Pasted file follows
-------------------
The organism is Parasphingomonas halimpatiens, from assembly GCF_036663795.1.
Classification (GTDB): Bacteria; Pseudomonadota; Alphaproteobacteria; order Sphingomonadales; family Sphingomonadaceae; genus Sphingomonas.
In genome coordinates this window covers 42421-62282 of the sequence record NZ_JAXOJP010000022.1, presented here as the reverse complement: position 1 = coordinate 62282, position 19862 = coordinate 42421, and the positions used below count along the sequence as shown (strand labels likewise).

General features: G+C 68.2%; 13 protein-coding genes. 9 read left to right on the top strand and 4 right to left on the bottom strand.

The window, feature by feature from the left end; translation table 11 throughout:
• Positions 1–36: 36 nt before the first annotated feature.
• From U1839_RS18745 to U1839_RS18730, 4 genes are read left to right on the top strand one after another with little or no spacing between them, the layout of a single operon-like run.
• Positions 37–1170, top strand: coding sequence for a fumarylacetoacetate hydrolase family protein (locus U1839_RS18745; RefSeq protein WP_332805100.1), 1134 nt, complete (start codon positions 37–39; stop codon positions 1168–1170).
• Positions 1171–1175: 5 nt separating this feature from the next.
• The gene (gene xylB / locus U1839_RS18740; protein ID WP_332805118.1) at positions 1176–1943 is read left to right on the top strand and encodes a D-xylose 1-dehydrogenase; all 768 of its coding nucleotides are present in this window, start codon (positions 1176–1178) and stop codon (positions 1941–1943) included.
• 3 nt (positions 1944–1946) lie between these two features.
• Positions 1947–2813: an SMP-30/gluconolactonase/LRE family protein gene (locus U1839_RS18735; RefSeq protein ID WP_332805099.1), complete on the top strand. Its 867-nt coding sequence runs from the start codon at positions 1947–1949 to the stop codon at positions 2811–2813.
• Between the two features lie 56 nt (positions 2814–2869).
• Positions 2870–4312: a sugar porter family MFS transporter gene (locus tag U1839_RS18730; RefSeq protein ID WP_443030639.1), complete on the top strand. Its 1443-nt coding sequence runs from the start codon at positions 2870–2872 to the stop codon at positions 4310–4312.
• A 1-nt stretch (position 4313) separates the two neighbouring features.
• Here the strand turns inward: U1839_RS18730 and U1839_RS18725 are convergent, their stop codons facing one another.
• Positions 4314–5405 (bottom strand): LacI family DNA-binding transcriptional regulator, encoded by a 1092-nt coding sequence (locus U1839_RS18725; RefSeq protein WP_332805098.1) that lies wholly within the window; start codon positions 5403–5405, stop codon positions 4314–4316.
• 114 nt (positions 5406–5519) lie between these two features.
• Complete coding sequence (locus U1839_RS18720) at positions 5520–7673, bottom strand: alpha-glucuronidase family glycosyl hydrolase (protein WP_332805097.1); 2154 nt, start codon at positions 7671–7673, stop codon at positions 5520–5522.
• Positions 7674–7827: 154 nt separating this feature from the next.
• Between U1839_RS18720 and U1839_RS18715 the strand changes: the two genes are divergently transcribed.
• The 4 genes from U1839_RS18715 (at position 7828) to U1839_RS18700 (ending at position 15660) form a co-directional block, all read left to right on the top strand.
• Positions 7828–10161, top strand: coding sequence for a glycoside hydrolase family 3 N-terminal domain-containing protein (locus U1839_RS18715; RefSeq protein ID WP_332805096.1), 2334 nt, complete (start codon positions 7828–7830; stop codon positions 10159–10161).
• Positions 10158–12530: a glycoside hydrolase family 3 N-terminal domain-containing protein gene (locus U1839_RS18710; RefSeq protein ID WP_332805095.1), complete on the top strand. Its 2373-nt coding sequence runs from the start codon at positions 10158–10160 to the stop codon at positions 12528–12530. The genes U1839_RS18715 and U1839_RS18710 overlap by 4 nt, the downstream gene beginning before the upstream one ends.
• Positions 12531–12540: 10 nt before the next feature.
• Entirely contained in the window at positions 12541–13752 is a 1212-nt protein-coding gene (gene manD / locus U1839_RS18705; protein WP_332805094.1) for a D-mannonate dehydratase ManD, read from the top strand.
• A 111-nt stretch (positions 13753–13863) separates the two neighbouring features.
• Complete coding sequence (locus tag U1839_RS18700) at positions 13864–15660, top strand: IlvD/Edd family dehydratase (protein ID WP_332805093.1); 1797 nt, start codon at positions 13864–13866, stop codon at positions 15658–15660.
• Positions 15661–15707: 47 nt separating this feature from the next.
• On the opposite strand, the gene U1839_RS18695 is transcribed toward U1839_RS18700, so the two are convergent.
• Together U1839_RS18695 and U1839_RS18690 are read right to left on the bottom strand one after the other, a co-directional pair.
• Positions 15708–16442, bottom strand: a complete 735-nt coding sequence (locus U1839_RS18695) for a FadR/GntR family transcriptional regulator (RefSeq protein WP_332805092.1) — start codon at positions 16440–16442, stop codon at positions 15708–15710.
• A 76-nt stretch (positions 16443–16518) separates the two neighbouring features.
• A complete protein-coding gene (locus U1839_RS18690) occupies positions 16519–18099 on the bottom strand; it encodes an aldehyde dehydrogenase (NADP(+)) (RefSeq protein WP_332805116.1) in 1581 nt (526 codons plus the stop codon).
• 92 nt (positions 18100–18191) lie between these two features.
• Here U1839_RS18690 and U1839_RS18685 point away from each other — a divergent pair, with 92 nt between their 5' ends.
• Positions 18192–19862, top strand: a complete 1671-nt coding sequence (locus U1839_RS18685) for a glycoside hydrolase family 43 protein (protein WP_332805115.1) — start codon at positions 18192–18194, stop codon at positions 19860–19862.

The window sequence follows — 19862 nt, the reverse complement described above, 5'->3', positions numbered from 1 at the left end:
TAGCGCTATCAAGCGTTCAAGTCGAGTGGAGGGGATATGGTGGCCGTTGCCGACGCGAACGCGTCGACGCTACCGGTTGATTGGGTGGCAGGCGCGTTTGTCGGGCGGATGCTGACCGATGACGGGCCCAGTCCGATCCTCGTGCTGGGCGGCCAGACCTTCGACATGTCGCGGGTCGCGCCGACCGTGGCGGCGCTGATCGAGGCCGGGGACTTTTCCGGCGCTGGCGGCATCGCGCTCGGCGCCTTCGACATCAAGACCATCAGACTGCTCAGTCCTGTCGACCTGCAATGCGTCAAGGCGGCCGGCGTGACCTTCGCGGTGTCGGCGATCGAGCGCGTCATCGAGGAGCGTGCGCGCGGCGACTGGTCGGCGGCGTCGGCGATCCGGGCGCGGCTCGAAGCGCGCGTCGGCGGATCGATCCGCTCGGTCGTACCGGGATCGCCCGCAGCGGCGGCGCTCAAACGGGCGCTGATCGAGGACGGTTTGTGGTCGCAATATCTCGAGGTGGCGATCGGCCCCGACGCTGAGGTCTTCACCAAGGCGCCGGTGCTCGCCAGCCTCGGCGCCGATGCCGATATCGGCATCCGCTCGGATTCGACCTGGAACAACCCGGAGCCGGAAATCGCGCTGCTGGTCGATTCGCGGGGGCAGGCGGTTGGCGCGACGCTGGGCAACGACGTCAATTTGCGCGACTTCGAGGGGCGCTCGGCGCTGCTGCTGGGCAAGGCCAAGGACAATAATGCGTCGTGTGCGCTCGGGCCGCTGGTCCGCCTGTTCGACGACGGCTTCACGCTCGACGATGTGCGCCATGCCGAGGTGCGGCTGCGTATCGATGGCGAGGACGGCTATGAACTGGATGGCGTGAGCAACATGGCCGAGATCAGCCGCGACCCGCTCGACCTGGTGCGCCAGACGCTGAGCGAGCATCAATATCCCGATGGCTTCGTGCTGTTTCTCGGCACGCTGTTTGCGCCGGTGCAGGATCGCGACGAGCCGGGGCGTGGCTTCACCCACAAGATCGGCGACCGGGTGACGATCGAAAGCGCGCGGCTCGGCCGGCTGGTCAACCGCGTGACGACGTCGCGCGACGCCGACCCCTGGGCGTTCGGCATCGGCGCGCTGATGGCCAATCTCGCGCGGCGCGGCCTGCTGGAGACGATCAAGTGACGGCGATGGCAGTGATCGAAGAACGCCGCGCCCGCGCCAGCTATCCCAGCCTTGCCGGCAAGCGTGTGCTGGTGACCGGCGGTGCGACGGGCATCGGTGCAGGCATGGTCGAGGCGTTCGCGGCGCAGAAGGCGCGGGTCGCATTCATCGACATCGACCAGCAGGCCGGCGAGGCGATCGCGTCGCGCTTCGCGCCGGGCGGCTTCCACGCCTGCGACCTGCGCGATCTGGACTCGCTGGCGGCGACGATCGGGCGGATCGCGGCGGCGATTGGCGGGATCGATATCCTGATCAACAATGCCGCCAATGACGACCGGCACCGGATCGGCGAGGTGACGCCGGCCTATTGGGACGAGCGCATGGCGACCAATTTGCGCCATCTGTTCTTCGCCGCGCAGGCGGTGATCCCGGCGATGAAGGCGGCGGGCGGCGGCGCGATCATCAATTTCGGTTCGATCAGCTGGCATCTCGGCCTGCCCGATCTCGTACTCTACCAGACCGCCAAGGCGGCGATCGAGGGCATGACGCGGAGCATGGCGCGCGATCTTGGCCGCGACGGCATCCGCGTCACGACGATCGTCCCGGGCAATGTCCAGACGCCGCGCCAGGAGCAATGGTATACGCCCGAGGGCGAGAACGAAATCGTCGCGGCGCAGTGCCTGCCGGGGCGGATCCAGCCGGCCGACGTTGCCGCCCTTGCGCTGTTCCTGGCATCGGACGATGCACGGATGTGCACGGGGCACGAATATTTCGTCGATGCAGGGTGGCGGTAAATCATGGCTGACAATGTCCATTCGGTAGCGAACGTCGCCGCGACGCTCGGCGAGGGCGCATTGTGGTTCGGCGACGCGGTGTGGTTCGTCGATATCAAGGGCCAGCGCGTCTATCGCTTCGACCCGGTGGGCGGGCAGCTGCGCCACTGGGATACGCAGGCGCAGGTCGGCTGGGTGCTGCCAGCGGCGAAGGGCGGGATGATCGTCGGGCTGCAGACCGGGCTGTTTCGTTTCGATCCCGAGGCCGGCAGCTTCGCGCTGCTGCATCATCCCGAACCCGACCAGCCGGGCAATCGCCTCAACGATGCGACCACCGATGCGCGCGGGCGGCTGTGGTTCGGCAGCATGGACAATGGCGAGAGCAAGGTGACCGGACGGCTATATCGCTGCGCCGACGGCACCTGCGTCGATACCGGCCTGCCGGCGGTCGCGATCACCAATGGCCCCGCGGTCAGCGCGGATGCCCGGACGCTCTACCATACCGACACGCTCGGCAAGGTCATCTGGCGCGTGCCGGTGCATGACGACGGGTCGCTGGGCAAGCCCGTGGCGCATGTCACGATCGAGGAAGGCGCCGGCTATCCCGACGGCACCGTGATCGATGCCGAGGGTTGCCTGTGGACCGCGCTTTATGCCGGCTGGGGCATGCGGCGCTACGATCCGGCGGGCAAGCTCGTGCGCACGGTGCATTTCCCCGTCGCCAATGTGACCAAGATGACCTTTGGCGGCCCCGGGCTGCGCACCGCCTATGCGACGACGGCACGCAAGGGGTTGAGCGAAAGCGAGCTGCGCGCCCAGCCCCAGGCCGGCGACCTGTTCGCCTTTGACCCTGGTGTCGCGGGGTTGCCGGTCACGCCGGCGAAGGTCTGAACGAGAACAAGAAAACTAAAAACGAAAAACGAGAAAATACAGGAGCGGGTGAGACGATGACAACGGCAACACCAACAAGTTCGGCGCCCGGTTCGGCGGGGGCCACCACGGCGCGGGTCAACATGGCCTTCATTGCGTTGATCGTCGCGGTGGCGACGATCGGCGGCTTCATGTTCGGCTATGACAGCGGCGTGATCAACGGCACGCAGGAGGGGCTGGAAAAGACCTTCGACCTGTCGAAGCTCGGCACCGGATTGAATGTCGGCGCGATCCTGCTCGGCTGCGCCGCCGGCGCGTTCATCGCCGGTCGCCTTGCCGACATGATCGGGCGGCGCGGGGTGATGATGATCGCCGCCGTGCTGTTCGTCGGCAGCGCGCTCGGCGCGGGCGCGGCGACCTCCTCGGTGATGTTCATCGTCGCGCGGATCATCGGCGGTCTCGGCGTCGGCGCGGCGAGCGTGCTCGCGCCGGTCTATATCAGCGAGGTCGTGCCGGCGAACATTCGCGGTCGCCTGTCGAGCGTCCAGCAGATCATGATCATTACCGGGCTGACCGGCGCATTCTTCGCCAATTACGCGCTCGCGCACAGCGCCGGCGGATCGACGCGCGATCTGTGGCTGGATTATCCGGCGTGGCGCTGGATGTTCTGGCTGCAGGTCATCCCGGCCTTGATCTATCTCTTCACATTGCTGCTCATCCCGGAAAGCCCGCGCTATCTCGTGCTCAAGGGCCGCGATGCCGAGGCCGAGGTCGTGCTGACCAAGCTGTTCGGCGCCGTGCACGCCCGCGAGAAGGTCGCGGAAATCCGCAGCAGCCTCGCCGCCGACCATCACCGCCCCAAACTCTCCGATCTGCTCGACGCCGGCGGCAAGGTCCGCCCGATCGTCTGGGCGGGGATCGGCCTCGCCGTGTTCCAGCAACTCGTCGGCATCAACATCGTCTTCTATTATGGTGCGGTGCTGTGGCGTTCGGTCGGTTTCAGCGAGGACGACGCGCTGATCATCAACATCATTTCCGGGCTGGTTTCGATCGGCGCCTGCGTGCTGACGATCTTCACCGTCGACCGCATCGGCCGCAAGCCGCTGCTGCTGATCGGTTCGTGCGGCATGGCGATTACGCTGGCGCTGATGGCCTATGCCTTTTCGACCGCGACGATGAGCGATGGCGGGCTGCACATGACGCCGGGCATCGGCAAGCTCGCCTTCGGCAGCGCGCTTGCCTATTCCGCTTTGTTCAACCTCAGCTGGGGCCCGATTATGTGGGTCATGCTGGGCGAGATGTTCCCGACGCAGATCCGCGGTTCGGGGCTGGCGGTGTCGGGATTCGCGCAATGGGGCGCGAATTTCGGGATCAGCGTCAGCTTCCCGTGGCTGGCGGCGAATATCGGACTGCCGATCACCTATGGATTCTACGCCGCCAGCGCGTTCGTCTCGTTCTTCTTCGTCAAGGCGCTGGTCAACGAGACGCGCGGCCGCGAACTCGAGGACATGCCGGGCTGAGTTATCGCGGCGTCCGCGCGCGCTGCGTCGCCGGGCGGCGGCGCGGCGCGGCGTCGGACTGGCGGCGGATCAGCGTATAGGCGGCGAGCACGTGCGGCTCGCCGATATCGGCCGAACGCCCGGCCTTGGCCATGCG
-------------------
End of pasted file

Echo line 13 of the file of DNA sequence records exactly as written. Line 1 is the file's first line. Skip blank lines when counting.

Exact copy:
• Between the two features lie 56 nt (positions 2814–2869).